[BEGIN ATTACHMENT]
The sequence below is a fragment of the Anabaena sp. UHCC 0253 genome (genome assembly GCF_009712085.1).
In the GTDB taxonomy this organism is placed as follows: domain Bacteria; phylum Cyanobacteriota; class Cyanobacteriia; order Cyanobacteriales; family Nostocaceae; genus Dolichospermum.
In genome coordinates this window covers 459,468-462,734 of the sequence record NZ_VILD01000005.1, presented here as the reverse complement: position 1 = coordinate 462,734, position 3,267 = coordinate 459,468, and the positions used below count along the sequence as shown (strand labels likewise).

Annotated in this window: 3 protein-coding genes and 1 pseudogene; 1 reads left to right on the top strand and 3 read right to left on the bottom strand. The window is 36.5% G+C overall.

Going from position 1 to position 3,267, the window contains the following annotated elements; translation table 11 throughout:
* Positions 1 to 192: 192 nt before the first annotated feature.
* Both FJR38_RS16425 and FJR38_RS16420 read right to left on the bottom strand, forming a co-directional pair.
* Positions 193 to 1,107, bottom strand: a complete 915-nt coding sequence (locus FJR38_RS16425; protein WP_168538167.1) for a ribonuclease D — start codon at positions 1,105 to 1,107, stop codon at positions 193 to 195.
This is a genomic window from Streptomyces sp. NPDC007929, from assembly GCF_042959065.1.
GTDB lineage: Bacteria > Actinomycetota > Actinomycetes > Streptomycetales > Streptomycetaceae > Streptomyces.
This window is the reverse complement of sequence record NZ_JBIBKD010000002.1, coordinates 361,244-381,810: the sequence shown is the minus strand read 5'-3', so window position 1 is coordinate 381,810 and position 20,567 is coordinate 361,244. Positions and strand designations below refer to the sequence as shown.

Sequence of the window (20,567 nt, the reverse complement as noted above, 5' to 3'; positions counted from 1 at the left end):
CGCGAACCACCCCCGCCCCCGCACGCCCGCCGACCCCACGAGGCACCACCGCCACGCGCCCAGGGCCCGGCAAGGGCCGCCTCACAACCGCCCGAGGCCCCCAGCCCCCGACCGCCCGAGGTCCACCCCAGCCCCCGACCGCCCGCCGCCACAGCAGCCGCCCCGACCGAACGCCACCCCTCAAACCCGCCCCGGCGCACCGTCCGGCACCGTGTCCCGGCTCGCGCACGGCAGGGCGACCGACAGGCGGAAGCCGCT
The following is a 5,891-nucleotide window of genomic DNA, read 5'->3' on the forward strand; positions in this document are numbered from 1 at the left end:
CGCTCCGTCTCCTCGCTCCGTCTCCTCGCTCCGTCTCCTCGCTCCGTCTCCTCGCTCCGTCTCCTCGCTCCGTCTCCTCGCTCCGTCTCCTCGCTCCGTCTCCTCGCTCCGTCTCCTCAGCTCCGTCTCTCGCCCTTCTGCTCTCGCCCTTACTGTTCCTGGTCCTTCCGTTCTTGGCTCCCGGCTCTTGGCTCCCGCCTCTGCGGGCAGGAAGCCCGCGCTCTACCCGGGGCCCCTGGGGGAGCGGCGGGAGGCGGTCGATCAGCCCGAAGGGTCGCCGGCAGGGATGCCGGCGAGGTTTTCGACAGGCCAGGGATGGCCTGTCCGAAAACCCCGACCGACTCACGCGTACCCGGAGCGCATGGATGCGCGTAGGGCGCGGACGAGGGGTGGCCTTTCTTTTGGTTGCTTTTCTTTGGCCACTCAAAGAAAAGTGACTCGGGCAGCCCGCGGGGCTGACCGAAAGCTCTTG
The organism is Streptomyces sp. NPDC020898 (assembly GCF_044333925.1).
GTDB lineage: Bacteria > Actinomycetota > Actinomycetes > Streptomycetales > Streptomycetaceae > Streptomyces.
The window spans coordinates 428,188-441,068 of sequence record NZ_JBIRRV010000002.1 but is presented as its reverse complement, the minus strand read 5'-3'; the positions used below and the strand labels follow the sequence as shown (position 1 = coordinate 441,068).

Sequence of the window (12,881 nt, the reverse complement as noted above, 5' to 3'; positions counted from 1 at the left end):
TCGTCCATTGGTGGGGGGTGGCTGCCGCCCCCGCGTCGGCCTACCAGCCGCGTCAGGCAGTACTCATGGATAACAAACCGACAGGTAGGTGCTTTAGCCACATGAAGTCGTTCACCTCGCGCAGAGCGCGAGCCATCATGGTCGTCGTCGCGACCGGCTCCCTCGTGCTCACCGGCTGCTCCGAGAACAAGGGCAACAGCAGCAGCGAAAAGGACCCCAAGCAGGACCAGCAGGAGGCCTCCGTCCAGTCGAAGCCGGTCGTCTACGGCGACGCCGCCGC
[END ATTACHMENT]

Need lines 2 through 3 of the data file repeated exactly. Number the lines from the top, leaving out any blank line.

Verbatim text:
In the GTDB taxonomy this organism is placed as follows: domain Bacteria; phylum Cyanobacteriota; class Cyanobacteriia; order Cyanobacteriales; family Nostocaceae; genus Dolichospermum.
In genome coordinates this window covers 459,468-462,734 of the sequence record NZ_VILD01000005.1, presented here as the reverse complement: position 1 = coordinate 462,734, position 3,267 = coordinate 459,468, and the positions used below count along the sequence as shown (strand labels likewise).